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Western Morning News

HOWARD PLEDGE ON VET REPORT 'COVER-UP'

JASON GROVES LONDON EDITOR<

09:00 - 02 April 2004

Tory leader Michael Howard yesterday pledged to pursue the Government over the cover-up of a controversial report in which a state vet claimed he could have prevented the foot and mouth disaster.TORY leader Michael Howard yesterday pledged to pursue the Government over the cover-up of a controversial report in which a state vet claimed he could have prevented the foot and mouth disaster.

In an exclusive interview with the WMN yesterday Mr Howard said he was disturbed by the Government's handling of the report in which state vet Jim Dring said the 2001 crisis "would never have come about" if his inspection of Bobby Waugh's Northumberland pig farm in the weeks leading up to the outbreak had been "more rigorous".

Mr Dring's report was withheld from the Government's "lessons learned" inquiry into the events of 2001 - a decision Farms Minister Larry Whitty has now described as "regrettable".

Mr Howard said he was concerned that Rural Affairs Secretary Margaret Beckett may have "misled" MPs by describing Mr Dring's report as "notes that he made for himself" - giving the impression it had not been intended for consideration by the inquiry chaired by Dr Iain Anderson. Lord Whitty later acknowledged that it was clear Mr Dring wanted his personal statement to go to the inquiry in some form".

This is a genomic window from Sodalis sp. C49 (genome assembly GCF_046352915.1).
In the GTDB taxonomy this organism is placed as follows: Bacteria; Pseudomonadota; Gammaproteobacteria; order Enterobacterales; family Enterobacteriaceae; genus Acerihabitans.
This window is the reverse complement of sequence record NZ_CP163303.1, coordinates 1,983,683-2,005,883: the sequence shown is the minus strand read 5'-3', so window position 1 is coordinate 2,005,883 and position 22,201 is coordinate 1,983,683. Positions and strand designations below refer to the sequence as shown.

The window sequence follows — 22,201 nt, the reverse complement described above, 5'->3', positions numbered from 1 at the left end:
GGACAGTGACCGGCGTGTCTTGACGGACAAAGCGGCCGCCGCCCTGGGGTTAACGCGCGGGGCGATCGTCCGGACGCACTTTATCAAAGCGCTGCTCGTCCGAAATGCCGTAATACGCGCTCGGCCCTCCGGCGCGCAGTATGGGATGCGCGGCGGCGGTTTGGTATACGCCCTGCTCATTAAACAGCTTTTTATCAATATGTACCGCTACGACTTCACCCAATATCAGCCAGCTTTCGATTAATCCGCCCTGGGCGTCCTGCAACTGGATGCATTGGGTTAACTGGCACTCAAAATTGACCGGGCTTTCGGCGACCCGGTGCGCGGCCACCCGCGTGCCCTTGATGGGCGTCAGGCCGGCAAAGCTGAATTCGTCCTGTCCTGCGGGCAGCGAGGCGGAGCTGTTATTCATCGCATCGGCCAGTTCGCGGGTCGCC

The Tory leader also said he was unhappy with the handling of the affair by the Department of the Environment, Food and Rural Affairs, once the existence of Mr Dring's memo was revealed by the WMN last month. Initially Defra insisted there was "nothing new" in the 12,000-word report, which it described as an "aide memoire". The department has since been forced into a series of climbdowns over the issue.

Mr Howard likened the affair to the Government cover-ups over lax immigration controls which yesterday forced the resignation of Immigration Minister Beverley Hughes.

"This is yet another example of a very familiar pattern with this Government," he said. "When something is put to them which is inconvenient first they deny it, then they try and cover it up and finally they have to admit it. We have just had it over Beverley Hughes and immigration. It is exactly the same thing."

Mr Howard said that he and his Shadow Cabinet colleagues would now pursue the issue when MPs return to the Commons after the Easter recess.

Shadow Rural Affairs Secretary Theresa May has already renewed calls for a full public inquiry into the 2001 disaster.